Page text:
M & A Law Prof Blog

Editor: Brian JM Quinn
Boston College Law School

Friday, March 2, 2012

I Bankers cover themselves in glory

One wonders why investment bankers get a bad rep?  Well, they certainly didn't cover themselves in glory in the El Paso transaction.  This from the El Paso opinion describing the fee arrangements - including the fee to pay Morgan Stanley, who was hired to balance Goldman's structural bias in favor of doing a transaction with Kinder Morgan:

    Even worse, Goldman tainted the cleansing effect of Morgan Stanley. Goldman clung to its previously obtained contract to make it the exclusive advisor on the spin-off and which promised Goldman $25 million in fees if the spin-off was completed. Despite the reality that Morgan Stanley was retained to address Goldman’s bias toward a suboptimally priced deal with Kinder Morgan and thus Morgan Stanley’s work in evaluating whether the spin-off was a more valuable option was critical to its integrity enforcing  role, Goldman refused to concede that Morgan Stanley should be paid anything if the spin-off, rather than the Merger, was consummated. Goldman’s friends in El Paso management – and that is what they seem to have been – easily gave in to Goldman. [..] This resulted in an incentive structure like this for Morgan Stanley:

    • Approve deal with Kinder Morgan (the entity of which Goldman owned 19%) – get $35 million; or
    • Counsel the Board to go with the spin-off or to pursue another option –  get zilch, nada, zero.

    This makes more questionable some of the tactical advice given by Morgan Stanley and some of its valuation advice, which can be viewed as stretching to make Kinder Morgan’s offers more favorable than other available options. Then, despite saying that it did not advise on the Merger – a claim that the record does not bear out in large measure – Goldman asked for a $20 million fee for its work on the Merger. Of course, by the same logic it used to shut out Morgan Stanley from receiving any fee for the spin-off, Goldman should have been foreclosed from getting fees for working on the Merger when it supposedly was walled off from advising on that deal. But, Goldman’s affectionate clients, more wed to Goldman than to logical consistency, quickly assented to this demand.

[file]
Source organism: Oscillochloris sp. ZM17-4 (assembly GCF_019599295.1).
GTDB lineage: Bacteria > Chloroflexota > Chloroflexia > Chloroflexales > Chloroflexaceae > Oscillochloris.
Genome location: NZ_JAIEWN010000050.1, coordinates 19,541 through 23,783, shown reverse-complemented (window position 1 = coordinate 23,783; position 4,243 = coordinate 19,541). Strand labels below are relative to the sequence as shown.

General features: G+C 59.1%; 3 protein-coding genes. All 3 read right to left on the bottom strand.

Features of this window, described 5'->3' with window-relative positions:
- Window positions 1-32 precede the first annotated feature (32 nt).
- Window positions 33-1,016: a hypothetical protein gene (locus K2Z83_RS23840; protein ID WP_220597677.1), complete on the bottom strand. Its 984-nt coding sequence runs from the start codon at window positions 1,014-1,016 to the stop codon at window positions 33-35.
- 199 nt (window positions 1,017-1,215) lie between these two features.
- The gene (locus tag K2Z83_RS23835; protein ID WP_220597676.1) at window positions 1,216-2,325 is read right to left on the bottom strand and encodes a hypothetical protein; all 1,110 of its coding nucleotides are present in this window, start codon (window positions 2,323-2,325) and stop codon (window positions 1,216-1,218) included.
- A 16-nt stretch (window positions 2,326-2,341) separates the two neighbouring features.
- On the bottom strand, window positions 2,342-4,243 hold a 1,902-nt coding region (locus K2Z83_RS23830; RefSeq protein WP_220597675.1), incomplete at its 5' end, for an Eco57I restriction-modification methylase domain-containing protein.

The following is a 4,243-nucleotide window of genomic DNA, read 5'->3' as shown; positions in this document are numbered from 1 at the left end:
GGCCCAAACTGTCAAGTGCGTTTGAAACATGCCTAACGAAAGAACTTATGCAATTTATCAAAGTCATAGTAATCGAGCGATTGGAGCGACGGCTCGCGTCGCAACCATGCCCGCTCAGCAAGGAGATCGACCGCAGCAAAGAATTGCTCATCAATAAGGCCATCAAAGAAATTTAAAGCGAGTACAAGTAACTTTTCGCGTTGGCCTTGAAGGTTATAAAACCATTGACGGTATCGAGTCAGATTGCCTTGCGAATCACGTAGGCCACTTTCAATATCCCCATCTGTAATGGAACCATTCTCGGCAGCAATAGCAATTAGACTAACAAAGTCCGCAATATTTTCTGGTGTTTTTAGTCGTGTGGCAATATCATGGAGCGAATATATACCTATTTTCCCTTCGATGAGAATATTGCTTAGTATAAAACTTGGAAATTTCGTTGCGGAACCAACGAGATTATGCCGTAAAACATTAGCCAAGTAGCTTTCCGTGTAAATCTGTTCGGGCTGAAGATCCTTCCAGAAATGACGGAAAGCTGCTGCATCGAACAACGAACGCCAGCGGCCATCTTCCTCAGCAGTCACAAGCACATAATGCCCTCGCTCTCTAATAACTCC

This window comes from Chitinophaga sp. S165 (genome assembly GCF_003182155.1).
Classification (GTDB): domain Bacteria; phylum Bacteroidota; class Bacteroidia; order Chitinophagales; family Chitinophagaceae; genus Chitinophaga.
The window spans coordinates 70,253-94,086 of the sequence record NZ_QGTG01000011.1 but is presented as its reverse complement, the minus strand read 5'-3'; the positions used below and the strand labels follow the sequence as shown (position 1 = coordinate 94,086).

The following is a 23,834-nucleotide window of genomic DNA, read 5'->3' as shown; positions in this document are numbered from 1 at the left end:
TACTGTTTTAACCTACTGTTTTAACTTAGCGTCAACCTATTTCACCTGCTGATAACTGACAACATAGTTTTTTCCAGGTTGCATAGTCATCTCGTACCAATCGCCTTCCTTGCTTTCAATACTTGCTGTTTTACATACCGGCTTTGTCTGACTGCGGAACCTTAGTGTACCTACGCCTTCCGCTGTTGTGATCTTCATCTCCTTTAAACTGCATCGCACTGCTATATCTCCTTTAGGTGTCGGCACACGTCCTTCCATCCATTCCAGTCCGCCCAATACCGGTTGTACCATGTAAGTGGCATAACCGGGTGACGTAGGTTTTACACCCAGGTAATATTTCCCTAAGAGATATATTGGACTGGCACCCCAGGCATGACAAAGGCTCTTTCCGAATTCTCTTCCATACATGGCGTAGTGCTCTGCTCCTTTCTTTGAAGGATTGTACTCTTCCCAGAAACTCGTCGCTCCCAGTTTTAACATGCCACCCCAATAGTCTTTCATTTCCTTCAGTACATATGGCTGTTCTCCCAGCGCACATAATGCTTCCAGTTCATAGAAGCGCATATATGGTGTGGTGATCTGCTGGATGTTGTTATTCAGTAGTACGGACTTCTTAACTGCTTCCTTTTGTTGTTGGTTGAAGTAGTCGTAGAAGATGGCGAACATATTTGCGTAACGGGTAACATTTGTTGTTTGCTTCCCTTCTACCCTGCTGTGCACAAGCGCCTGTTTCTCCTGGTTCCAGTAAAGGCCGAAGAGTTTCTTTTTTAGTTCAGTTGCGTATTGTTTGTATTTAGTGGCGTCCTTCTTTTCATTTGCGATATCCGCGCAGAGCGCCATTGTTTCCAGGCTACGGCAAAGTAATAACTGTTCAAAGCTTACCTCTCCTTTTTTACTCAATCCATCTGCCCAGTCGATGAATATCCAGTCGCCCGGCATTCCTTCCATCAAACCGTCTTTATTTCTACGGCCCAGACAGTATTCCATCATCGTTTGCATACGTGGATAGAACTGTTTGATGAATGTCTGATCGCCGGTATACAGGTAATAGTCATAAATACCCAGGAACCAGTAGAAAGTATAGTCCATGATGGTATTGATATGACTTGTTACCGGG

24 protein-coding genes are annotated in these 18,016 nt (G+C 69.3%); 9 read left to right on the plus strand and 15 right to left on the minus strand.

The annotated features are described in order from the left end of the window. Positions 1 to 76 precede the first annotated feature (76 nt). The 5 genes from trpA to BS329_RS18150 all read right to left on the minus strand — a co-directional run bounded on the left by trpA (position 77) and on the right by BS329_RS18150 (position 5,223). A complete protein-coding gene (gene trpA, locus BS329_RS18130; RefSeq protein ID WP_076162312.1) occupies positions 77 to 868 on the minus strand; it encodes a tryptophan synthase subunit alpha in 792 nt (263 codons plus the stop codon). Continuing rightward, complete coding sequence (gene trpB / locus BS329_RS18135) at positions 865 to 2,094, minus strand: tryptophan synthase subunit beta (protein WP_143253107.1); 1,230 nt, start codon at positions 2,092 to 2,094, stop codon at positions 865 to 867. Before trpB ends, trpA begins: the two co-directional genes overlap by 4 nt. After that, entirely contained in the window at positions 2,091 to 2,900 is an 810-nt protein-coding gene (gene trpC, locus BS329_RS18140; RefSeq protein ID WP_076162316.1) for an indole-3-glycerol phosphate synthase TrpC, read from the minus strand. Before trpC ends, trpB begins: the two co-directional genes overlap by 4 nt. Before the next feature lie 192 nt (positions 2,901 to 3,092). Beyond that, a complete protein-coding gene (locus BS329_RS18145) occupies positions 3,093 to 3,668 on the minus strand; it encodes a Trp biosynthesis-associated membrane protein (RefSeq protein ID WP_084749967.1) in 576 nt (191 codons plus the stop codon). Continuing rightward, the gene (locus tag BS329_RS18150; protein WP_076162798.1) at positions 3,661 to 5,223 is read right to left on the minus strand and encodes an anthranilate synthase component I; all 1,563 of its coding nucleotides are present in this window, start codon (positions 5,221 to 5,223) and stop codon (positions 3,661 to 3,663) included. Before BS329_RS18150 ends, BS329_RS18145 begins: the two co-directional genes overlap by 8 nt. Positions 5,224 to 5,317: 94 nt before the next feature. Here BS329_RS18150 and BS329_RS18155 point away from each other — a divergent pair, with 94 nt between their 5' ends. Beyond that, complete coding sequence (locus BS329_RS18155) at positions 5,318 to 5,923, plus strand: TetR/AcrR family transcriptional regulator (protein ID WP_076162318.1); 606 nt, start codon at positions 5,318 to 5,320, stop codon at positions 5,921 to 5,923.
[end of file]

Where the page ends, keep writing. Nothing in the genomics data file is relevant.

Here's the El Paso opinion.  Of course, it wasn't just them. El Paso CEO Foshee doesn't come across as someone you'd trust to hold your wallet, either.  Anyway, where might this go from here?  That's a good question.  As Strine notes, Foshee and Goldman's actions in connection with this sale still make out a reasonably good claim for a loyalty violation:

At a time when Foshee’s and the Board’s duty was to squeeze the last drop of the lemon out for El Paso’s stockholders, Foshee had a motive to keep juice in the lemon that he could use to make a financial Collins for himself and his fellow managers interested inpursuing an MBO of the E&P business. The defendants defend this by calling Foshee’sactions and motivations immaterial and frivolous. It may turn out after trial that Foshee is the type of person who entertains and thendismisses multi-billion dollar transactions at whim. Perhaps his interest in an MBO was really more of a passing fancy, a casual thought that he could have mentioned to Kinderover canapés and forgotten about the next day.

It could be.

Or it could be that Foshee is a very smart man, and very financially savvy. He did not tell anyone but his management confreres that he was contemplating an MBO because he knew that would have posed all kinds of questions about the negotiations with Kinder Morgan and how they were to be conducted. Thus, he decided to keep quiet about it and approach his negotiating counterpart Rich Kinder late in the process – after the basic deal terms were set – to maximize the chance that Kinder would be receptive.